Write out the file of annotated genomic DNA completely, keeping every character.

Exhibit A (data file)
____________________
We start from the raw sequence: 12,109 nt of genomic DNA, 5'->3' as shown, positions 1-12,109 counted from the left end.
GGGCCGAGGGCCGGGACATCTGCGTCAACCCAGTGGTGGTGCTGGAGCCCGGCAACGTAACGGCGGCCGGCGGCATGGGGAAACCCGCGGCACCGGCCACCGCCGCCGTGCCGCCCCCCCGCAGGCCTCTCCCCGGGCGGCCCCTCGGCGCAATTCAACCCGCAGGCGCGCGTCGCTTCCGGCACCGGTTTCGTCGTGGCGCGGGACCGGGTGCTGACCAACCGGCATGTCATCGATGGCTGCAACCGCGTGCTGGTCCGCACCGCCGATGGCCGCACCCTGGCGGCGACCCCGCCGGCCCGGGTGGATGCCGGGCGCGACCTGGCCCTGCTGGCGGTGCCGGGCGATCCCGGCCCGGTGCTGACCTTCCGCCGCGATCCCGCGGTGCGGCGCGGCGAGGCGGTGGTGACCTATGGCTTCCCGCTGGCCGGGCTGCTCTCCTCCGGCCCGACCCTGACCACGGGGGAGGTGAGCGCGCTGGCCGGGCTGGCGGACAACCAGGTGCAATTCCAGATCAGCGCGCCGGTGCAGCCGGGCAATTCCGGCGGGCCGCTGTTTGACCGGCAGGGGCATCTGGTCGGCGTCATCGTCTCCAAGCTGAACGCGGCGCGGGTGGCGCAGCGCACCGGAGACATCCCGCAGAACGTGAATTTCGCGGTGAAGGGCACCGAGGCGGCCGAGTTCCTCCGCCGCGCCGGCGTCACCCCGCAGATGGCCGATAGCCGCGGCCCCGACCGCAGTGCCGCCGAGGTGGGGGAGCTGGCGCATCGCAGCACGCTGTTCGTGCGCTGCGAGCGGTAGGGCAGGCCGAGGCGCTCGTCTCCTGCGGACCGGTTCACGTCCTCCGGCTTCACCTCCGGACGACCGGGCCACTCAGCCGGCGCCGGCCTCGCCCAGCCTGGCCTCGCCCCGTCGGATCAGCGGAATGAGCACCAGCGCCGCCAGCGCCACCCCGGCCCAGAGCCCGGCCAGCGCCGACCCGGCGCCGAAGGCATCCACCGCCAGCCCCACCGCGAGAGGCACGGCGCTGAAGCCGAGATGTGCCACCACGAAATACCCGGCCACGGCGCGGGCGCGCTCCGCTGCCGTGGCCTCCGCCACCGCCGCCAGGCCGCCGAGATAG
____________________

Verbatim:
We start from the raw sequence: 12,109 nt of genomic DNA, 5'->3' as shown, positions 1-12,109 counted from the left end.
GGGCCGAGGGCCGGGACATCTGCGTCAACCCAGTGGTGGTGCTGGAGCCCGGCAACGTAACGGCGGCCGGCGGCATGGGGAAACCCGCGGCACCGGCCACCGCCGCCGTGCCGCCCCCCCGCAGGCCTCTCCCCGGGCGGCCCCTCGGCGCAATTCAACCCGCAGGCGCGCGTCGCTTCCGGCACCGGTTTCGTCGTGGCGCGGGACCGGGTGCTGACCAACCGGCATGTCATCGATGGCTGCAACCGCGTGCTGGTCCGCACCGCCGATGGCCGCACCCTGGCGGCGACCCCGCCGGCCCGGGTGGATGCCGGGCGCGACCTGGCCCTGCTGGCGGTGCCGGGCGATCCCGGCCCGGTGCTGACCTTCCGCCGCGATCCCGCGGTGCGGCGCGGCGAGGCGGTGGTGACCTATGGCTTCCCGCTGGCCGGGCTGCTCTCCTCCGGCCCGACCCTGACCACGGGGGAGGTGAGCGCGCTGGCCGGGCTGGCGGACAACCAGGTGCAATTCCAGATCAGCGCGCCGGTGCAGCCGGGCAATTCCGGCGGGCCGCTGTTTGACCGGCAGGGGCATCTGGTCGGCGTCATCGTCTCCAAGCTGAACGCGGCGCGGGTGGCGCAGCGCACCGGAGACATCCCGCAGAACGTGAATTTCGCGGTGAAGGGCACCGAGGCGGCCGAGTTCCTCCGCCGCGCCGGCGTCACCCCGCAGATGGCCGATAGCCGCGGCCCCGACCGCAGTGCCGCCGAGGTGGGGGAGCTGGCGCATCGCAGCACGCTGTTCGTGCGCTGCGAGCGGTAGGGCAGGCCGAGGCGCTCGTCTCCTGCGGACCGGTTCACGTCCTCCGGCTTCACCTCCGGACGACCGGGCCACTCAGCCGGCGCCGGCCTCGCCCAGCCTGGCCTCGCCCCGTCGGATCAGCGGAATGAGCACCAGCGCCGCCAGCGCCACCCCGGCCCAGAGCCCGGCCAGCGCCGACCCGGCGCCGAAGGCATCCACCGCCAGCCCCACCGCGAGAGGCACGGCGCTGAAGCCGAGATGTGCCACCACGAAATACCCGGCCACGGCGCGGGCGCGCTCCGCTGCCGTGGCCTCCGCCACCGCCGCCAGGCCGCCGAGATAG